Several studies have revealed that bacterial diversity declines with the rate of N addition ([17], [42]), while a reduction in oligotrophic bacteria was often concomitantly found with decreased enzyme activity related to cellulose breakdown. This further supports that the N addition negatively affects microbial SOM (soil organic matter) decomposition. However, when the N addition rate was lower than 100 kg N ha-1 year-1 (about ten times higher than the normal global rate), a positive response on microbial growth was found ([55]). Distinct influences on the community composition of soil bacteria suggest that the effects of N deposition on soil microbes are likely ecosystem-specific ([22], [53]).

Significant changes in the composition of microbial communities have been reported during the development of forest stands ([15]). Among Eucalyptus plantations, the bacterial community diversity differed significantly with different ages, other than different vegetation species ([31]). Such shifts in bacterial community structures are largely driven by changes in resource availability and alteration of soil chemistry in response to forest succession ([20], [54]). Due to that the responses of bacteria to future high N deposition rates might be primarily contingent on bacterial composition, background acidification status or nutrient availability ([25], [54]), the responses of soil bacterial communities to N addition in differently aged forests may be significantly variable, and the initially younger sites with less-fertility may show greater compositional changes ([10]). However, few studies have been carried out to verify this hypothesis or specify which environmental factors exert the strongest effects on bacterial communities at different ages.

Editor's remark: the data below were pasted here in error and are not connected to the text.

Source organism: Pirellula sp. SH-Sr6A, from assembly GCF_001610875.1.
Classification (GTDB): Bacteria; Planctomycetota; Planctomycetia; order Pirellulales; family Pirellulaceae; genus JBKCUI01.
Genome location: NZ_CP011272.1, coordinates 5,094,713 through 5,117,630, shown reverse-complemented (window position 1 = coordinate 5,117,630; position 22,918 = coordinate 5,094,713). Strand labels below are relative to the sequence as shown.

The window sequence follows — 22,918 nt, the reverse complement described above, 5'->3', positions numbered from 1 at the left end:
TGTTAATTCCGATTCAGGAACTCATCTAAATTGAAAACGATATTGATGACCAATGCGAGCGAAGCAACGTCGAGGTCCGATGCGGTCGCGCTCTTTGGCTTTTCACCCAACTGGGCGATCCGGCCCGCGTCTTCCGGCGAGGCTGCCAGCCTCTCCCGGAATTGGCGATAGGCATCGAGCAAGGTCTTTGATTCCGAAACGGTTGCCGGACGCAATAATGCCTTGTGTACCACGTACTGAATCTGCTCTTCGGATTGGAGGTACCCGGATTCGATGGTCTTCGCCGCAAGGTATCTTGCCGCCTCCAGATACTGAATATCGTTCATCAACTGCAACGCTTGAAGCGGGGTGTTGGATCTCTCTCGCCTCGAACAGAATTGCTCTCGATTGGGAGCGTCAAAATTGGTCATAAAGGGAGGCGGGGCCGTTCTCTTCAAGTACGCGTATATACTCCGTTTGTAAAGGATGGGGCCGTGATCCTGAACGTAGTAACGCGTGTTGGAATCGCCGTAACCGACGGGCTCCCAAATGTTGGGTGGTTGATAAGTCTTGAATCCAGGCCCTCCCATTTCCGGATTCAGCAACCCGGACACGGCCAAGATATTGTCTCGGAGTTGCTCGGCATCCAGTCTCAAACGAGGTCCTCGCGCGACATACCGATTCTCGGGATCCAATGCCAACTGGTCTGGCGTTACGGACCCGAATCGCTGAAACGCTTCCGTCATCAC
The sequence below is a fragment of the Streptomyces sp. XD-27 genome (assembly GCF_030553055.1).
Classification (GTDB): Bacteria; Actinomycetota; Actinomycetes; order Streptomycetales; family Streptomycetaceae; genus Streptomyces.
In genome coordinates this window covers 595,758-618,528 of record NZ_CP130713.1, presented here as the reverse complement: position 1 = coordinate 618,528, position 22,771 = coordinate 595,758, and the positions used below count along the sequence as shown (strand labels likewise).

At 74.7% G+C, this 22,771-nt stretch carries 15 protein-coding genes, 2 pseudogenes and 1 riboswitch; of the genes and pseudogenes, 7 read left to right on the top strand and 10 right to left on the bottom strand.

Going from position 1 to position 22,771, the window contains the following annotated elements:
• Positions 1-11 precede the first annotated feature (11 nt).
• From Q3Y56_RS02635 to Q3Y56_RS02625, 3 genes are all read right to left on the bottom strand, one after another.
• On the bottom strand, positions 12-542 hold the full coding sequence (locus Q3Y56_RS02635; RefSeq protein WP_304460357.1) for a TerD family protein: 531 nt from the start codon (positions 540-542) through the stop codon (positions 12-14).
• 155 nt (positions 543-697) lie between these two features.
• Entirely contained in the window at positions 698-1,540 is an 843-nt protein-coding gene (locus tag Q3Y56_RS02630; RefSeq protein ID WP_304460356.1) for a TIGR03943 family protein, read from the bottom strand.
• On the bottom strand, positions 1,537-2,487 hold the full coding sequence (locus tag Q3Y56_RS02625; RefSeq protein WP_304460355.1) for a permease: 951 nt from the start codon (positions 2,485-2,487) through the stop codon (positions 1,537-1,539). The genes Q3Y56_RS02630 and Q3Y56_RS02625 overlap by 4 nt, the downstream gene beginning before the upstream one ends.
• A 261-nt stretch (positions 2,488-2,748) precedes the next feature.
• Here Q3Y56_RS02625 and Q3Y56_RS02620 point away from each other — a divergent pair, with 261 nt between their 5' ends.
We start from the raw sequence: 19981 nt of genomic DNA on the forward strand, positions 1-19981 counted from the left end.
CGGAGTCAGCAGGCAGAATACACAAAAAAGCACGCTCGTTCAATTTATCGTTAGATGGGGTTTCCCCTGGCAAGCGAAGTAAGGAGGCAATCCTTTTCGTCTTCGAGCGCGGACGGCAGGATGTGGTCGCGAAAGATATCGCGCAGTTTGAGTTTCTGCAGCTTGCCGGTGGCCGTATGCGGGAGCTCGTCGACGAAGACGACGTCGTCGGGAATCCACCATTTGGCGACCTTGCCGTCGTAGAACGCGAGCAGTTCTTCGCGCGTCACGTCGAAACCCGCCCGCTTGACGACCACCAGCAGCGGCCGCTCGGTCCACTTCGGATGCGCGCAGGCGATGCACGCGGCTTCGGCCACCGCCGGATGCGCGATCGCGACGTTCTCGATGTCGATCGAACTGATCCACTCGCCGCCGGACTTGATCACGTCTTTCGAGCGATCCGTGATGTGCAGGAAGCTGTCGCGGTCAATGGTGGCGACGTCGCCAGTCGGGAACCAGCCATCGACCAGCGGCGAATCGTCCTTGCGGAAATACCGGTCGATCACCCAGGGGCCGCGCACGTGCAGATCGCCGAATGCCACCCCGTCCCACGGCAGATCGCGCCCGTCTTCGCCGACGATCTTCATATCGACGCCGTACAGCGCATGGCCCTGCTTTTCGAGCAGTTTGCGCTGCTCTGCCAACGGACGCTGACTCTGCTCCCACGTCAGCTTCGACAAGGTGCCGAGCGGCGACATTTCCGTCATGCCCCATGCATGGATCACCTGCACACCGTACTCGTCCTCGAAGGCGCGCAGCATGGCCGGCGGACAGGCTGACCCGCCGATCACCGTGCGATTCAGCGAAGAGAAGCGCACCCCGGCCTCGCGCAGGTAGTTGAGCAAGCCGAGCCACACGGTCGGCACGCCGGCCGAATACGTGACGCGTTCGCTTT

Although N and phosphorus (P) supplies are relatively closely balanced in most natural ecosystems ([7]), single element enrichment can lead to a limitation by the alternative nutrient. Soil microorganisms may also be limited by the availability of N or P ([40], [44]). As the result of high N deposition, P limitation may occur in soil bacterial communities. The addition of P could partially mitigate the negative effects of N addition on Shannon’s indices ([42]), as well as the biomass of soil bacteria ([5]).